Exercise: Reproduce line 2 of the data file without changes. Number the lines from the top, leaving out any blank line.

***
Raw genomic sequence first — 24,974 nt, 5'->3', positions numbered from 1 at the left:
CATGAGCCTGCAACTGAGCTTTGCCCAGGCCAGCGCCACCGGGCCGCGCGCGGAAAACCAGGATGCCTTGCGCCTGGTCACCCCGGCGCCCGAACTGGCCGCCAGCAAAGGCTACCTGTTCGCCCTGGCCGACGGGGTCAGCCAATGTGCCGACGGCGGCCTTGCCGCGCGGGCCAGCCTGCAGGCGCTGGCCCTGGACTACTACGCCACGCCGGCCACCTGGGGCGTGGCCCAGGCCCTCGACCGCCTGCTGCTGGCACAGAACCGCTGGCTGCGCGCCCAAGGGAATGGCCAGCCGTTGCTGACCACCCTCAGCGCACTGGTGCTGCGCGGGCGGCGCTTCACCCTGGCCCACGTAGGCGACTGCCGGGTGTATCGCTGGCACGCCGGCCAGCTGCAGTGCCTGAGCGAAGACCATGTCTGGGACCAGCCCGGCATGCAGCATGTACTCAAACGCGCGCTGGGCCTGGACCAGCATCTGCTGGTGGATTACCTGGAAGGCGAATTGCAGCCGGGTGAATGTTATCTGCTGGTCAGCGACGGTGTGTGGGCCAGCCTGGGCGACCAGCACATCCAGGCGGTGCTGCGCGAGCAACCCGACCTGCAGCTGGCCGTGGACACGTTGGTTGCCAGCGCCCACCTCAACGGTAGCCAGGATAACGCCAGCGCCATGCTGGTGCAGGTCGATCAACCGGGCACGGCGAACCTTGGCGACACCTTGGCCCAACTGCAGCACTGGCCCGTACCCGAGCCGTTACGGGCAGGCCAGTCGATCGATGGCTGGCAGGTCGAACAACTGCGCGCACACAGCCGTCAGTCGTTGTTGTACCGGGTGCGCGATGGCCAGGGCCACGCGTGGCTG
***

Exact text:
CATGAGCCTGCAACTGAGCTTTGCCCAGGCCAGCGCCACCGGGCCGCGCGCGGAAAACCAGGATGCCTTGCGCCTGGTCACCCCGGCGCCCGAACTGGCCGCCAGCAAAGGCTACCTGTTCGCCCTGGCCGACGGGGTCAGCCAATGTGCCGACGGCGGCCTTGCCGCGCGGGCCAGCCTGCAGGCGCTGGCCCTGGACTACTACGCCACGCCGGCCACCTGGGGCGTGGCCCAGGCCCTCGACCGCCTGCTGCTGGCACAGAACCGCTGGCTGCGCGCCCAAGGGAATGGCCAGCCGTTGCTGACCACCCTCAGCGCACTGGTGCTGCGCGGGCGGCGCTTCACCCTGGCCCACGTAGGCGACTGCCGGGTGTATCGCTGGCACGCCGGCCAGCTGCAGTGCCTGAGCGAAGACCATGTCTGGGACCAGCCCGGCATGCAGCATGTACTCAAACGCGCGCTGGGCCTGGACCAGCATCTGCTGGTGGATTACCTGGAAGGCGAATTGCAGCCGGGTGAATGTTATCTGCTGGTCAGCGACGGTGTGTGGGCCAGCCTGGGCGACCAGCACATCCAGGCGGTGCTGCGCGAGCAACCCGACCTGCAGCTGGCCGTGGACACGTTGGTTGCCAGCGCCCACCTCAACGGTAGCCAGGATAACGCCAGCGCCATGCTGGTGCAGGTCGATCAACCGGGCACGGCGAACCTTGGCGACACCTTGGCCCAACTGCAGCACTGGCCCGTACCCGAGCCGTTACGGGCAGGCCAGTCGATCGATGGCTGGCAGGTCGAACAACTGCGCGCACACAGCCGTCAGTCGTTGTTGTACCGGGTGCGCGATGGCCAGGGCCACGCGTGGCTG